Domestic violence — also known as intimate partner violence — occurs between people who are or have been in a close relationship. Domestic violence can take many forms, including emotional, sexual and physical abuse, stalking and threats of abuse. It can happen in heterosexual or same-sex relationships.
Abusive relationships always involve an imbalance of power and control. An abuser uses intimidating, hurtful words and behaviours to control his or her partner.
It might not be easy to recognize domestic violence against men. Early in the relationship, your partner might seem attentive, generous and protective in ways that later turn out to be controlling and frightening. Initially, the abuse might appear as isolated incidents. Your partner might apologize and promise not to abuse you again.
You might be experiencing domestic violence if your partner:
- Calls you names, insults you or puts you down
- Prevents you from going to work or school
- Stops you from seeing family members or friends
- Tries to control how you spend money, where you go or what you wear
- Acts jealous or possessive or constantly accuses you of being unfaithful
- Gets angry when drinking alcohol or using drugs
- Tries to control whether you can see a health care provider
- Threatens you with violence or a weapon
- Hits, kicks, shoves, slaps, chokes or otherwise hurts you, your children or your pets
- Forces you to have sex or engage in sexual acts against your will
- Blames you for his or her violent behaviour or tells you that you deserve it
- Threatens to tell friends, family, colleagues or community members your sexual orientation or gender identity
If you’re gay, bisexual or transgender, you might also be experiencing domestic violence if you’re in a relationship with someone who:
- Tells you that authorities won’t help a gay, bisexual or transgender person
- Tells you that leaving the relationship means you’re admitting that gay, bisexual or transgender relationships are deviant
- Justifies abuse by telling you that you’re not “really” gay, bisexual or transgender
- Says that men are naturally violent
You may not be sure whether you’re the victim or the abuser. It’s common for survivors of domestic violence to act out verbally or physically against the abuser, yelling, pushing, or hitting him or her during conflicts. The abuser may use such incidents to manipulate you, describing them as proof that you are the abusive partner.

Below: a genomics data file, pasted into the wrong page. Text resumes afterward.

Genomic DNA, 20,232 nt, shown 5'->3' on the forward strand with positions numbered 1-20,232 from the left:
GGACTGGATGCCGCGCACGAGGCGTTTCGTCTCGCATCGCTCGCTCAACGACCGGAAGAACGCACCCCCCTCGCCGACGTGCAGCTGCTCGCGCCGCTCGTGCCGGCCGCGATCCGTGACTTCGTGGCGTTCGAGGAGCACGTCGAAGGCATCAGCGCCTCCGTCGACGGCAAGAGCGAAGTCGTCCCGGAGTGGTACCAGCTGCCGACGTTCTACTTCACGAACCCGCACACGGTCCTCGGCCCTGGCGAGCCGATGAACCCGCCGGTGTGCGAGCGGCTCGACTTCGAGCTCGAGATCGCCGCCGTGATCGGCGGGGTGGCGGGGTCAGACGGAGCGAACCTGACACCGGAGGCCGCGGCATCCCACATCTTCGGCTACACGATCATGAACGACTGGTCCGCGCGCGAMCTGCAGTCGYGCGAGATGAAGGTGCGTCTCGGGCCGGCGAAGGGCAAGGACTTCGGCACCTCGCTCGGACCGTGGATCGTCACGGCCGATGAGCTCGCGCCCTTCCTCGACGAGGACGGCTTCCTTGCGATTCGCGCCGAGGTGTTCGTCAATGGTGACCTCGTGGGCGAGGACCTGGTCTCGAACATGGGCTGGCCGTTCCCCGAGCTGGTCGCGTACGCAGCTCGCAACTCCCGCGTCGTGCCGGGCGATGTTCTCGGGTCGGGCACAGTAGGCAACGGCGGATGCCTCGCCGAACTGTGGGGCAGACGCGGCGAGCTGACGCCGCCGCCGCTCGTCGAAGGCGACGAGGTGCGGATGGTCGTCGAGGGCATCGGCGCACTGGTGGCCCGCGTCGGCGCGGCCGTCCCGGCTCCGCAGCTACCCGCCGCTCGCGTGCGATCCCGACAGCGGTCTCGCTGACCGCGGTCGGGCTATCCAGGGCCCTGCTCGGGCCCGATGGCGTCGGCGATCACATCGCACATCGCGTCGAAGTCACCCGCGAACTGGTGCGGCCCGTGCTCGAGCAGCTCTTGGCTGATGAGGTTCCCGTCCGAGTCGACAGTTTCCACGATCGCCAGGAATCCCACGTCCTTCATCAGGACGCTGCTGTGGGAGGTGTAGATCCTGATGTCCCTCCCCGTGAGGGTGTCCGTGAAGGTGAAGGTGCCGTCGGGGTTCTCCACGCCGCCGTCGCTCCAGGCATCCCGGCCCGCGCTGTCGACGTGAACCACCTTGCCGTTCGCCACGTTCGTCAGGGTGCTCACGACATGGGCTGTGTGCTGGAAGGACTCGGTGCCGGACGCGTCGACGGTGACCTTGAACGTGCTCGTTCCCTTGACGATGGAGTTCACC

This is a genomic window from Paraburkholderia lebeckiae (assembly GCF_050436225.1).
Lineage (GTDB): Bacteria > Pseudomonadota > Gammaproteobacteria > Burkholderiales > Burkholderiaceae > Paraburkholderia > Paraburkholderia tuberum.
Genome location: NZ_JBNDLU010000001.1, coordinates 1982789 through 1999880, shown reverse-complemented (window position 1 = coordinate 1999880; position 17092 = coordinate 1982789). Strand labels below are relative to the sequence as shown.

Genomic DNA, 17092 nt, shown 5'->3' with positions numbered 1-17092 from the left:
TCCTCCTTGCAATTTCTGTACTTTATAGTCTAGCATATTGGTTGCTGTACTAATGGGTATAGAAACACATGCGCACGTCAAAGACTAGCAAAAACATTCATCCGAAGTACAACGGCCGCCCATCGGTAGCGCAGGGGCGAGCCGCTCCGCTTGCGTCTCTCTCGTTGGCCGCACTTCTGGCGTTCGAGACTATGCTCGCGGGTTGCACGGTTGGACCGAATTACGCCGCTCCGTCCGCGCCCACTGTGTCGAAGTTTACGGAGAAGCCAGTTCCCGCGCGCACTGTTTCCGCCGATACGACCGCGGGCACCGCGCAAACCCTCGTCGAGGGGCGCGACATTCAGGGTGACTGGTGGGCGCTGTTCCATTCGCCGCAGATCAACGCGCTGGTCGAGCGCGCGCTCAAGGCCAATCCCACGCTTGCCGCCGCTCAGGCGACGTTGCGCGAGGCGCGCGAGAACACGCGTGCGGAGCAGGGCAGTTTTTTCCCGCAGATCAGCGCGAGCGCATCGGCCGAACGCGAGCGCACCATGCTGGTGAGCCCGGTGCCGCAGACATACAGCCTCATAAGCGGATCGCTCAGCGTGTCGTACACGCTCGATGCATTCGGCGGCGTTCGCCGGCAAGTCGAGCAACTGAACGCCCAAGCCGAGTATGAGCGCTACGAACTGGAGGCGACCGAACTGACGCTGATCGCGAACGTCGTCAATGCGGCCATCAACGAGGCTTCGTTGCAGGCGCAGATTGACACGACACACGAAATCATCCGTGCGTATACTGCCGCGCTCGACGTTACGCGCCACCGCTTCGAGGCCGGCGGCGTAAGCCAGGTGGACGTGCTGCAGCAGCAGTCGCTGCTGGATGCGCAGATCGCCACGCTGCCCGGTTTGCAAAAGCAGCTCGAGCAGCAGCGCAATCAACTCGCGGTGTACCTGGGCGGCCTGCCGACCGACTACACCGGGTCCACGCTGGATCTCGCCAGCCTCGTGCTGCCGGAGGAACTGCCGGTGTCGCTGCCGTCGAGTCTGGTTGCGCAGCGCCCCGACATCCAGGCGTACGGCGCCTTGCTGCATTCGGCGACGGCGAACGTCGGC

You may have developed unhealthy behaviors. Many survivors do. That doesn’t mean you are at fault for the abuse.
If you’re having trouble identifying what’s happening, take a step back and look at larger patterns in your relationship. Then, review the signs of domestic violence. In an abusive relationship, the person who routinely uses these behaviours is the abuser. The person on the receiving end is being abused.
Even if you’re still not sure, seek help. Intimate partner violence causes physical and emotional damage — no matter who is at fault.
If you’re in an abusive situation, you might recognize this pattern:
- Your abuser threatens violence.
- Your abuser strikes you.
- Your abuser apologizes, promises to change and offers gifts.
- The cycle repeats itself.
Typically, the violence becomes more frequent and severe over time.
Domestic violence can leave you depressed and anxious, and can increase your risk of having a drug or alcohol problem. Because men are traditionally thought to be physically stronger than women, you might be less likely to report domestic violence in your heterosexual relationship due to embarrassment. You might also worry that people will minimize the importance of the abuse because you’re a man. Similarly, a man being abused by another man might be reluctant to talk about the problem because of how it reflects on his masculinity or because it exposes his sexual orientation.
If you seek help, you also might find that there are fewer resources for male victims of domestic violence. Health care providers and other contacts might not think to ask if your injuries were caused by domestic violence, making it harder to open up about abuse. You might fear that if you talk to someone about the abuse, you’ll be accused of wrongdoing yourself. Remember, though, if you’re being abused, you aren’t to blame — and help is available.
Start by telling someone about the abuse, whether it’s a friend, relative, health care provider or other close contact. At first, you might find it hard to talk about the abuse. However, you’ll also likely feel relief and receive much-needed support.
The 8882-498-498 helpline for men in distress, run by 40 NGOs across states, claim to have received 37,000 calls since it was launched a year ago.
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